• T. monococcum (Einkorn): A diploid species with wild and cultivated variants. Domesticated at the same time as emmer wheat, but never reached the same importance.
  • T. dicoccon(Emmer): A tetraploid species, cultivated in ancient times but no longer in widespread use.
In India
  • T.aestivum or vulgare (common bread or bread wheat) – chapati & bakery products – grown all over India
  • T.durum (durum wheat) – suji, sphagetti & macaroni – grown in Central & South
  • T.dicoccum – (emmer wheat) grown in South India.
In Bhutan
  • Many landraces or indigenous wheat varieties replaced by Jaga ka
  • All wheat varieties grown in the rice-wheat system are Introduced spring wheat grown during winter

1. Sonalika: – early maturing variety – susceptible to yellow (stripe) or brown (leaf) rust.

2. Bajoka -1 & 2.

2a. Bajoka-1: recommended for medium & low alt.

– matures 155-160 days

– Grows to a height of 80-85cm tall

  • Yields 2.5 – 3.0 tons per hactare

- moderately resistant to yellow and brown rusts.

  • - recommended for low altitudes
  • - matures 150-160 days
  • - Grows to a height of 100cm tall
  • - Yields 2.5 – 3.0 tons per hac
  • - highly resistant to yellow and brown rusts
Dist. Features:

Sonalika and Bajoka variety


Height taller than Bajoka 1&2,

Spike turns yellow, leaf blade bit bigger. In


Bajoka I spike remains white & straight until maturity while spike bends at maturity for Bajoka 2 but colour remains unchanged.

  • Two distinct parts: Root and Shoot system
  • Root System: Pry or temporary root system

Secondary root system/permanent root system

  • Starts with the formation of a radicle (embryonic root) at the time of seed germination –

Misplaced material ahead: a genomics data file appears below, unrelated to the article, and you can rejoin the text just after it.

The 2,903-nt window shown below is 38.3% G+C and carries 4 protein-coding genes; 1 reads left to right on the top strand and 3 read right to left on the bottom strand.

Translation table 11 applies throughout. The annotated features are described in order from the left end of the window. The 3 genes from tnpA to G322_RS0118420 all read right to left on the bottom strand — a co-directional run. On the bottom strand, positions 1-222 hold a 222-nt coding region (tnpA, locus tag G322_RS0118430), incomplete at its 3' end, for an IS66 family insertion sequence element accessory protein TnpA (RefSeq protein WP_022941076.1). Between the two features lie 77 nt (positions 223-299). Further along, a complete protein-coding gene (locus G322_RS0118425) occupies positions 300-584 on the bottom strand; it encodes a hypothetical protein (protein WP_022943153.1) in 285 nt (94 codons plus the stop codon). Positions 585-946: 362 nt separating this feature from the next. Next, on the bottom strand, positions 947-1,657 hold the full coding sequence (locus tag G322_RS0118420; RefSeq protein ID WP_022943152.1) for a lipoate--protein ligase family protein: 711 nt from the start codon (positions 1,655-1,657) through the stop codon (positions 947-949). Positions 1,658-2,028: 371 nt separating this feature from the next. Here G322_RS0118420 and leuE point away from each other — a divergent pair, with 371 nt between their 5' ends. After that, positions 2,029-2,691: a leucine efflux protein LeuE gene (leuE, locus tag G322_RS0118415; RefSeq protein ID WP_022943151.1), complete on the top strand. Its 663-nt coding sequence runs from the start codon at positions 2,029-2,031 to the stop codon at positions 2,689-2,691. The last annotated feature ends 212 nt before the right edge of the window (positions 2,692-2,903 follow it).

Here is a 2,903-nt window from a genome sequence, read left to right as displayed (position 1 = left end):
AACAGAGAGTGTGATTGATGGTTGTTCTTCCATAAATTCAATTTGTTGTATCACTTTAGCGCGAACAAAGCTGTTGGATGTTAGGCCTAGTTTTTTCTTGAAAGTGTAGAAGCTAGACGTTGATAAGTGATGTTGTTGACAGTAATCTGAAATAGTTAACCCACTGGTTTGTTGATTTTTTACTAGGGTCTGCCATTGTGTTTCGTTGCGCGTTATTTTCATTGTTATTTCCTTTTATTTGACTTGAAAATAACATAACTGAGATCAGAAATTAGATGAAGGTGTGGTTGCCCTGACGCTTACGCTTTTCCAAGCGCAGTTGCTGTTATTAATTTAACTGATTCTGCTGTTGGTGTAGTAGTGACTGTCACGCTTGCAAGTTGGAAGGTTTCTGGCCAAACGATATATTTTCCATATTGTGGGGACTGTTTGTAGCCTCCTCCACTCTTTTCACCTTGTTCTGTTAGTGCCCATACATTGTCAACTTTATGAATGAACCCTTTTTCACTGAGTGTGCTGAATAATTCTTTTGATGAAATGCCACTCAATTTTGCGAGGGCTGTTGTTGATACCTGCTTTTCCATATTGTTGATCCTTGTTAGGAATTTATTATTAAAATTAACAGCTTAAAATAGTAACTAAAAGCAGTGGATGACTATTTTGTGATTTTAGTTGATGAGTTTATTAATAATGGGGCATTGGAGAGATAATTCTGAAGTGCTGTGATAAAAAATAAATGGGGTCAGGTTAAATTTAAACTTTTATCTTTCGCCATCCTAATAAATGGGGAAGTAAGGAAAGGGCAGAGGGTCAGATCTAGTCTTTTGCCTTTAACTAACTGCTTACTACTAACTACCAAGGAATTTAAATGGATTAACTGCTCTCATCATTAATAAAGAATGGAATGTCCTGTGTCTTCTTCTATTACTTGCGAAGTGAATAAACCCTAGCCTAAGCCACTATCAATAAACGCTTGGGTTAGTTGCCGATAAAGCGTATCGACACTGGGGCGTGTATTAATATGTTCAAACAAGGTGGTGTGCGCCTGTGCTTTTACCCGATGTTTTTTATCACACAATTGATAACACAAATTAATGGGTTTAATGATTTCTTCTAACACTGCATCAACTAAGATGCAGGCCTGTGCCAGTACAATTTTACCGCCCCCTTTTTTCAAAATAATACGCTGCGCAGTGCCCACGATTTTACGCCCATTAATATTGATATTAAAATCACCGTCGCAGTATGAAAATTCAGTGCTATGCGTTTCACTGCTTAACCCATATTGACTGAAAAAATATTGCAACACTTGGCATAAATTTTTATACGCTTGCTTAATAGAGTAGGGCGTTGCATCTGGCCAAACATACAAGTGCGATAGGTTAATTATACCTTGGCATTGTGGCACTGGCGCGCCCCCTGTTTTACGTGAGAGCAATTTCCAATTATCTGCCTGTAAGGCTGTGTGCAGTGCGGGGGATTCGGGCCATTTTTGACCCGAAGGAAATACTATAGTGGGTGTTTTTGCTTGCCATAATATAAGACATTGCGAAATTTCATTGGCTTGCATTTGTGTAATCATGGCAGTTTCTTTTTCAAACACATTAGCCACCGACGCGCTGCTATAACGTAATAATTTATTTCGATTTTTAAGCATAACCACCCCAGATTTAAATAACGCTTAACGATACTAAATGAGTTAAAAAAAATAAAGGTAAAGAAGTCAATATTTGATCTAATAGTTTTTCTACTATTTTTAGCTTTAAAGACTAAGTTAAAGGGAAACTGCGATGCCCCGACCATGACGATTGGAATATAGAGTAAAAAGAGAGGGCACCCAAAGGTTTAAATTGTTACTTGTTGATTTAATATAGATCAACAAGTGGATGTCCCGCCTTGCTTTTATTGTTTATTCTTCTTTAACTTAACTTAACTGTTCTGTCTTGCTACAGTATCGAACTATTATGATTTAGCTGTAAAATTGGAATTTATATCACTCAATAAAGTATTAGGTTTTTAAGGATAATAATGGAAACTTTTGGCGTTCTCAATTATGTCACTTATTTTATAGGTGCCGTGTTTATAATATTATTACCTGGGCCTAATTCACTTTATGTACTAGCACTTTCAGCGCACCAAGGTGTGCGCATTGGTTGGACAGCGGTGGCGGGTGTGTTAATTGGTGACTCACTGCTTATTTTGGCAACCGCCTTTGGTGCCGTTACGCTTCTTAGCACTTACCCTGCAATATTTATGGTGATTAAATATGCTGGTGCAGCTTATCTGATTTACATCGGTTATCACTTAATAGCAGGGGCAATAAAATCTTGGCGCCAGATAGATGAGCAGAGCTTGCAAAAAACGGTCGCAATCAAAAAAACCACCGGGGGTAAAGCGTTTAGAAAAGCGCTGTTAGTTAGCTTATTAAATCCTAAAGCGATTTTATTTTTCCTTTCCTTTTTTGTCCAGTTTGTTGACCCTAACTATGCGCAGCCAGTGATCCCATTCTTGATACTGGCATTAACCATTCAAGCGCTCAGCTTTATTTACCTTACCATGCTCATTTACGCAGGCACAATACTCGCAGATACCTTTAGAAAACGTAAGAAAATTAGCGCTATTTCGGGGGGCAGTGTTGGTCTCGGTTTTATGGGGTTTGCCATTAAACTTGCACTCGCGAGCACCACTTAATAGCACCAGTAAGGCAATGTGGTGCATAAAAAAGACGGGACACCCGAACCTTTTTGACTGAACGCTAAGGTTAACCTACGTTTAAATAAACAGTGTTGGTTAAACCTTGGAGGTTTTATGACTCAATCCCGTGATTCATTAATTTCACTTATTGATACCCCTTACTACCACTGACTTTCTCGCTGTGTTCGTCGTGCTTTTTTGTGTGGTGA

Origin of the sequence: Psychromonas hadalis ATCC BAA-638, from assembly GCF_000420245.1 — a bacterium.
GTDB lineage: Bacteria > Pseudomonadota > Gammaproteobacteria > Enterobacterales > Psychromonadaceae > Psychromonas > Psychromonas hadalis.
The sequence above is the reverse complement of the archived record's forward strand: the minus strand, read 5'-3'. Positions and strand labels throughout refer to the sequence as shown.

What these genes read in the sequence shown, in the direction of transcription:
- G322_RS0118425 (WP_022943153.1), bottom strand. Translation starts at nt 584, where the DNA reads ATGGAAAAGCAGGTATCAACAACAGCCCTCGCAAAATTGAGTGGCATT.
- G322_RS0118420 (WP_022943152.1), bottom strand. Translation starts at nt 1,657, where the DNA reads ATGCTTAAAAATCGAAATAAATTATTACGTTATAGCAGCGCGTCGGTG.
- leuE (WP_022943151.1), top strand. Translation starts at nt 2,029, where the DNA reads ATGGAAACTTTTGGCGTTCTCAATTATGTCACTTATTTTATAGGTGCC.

• Arises at the depth where the seed is planted
  • absorbs nutrients for young seedling
  • Growth progresses, the pry root system dies and is replaced by more permanent Secondary Root System (PRS)
Secondary Root System
  • Arises at the point above the PRS as the main organ of absorption of nutrients for matured seedling/plant
  • Arises near the soil surface at about 21-25 days after seed sowing (i.e. at the time of crown root initiation stage)
Shoot System –all parts above the ground
  • - Stems, leaves and inflorescence (flowering & fruiting)
  • Stem & inflorescence = culm

1. Stem: round & cylindrical, hollow except at the node (solid)

2. Leaves: 4 parts – Leaf sheath, leaf blade, ligule, auricle

Leaf sheath: basal part of the leaf – surrounds the culm (stem) & protects the growing point and auxillary buds from weather – also provide support to culm (stem).



Leaf blade – flattened, parallel venation – function?
  • Ligule – soft membranous part at the junction of the sheath and the blade
  • Auricle – claw-like appendages projecting from the collar of the leaf.

3. Inflorescence – flowering portion – ear or head or spike – consist of spikelet, florets, kernel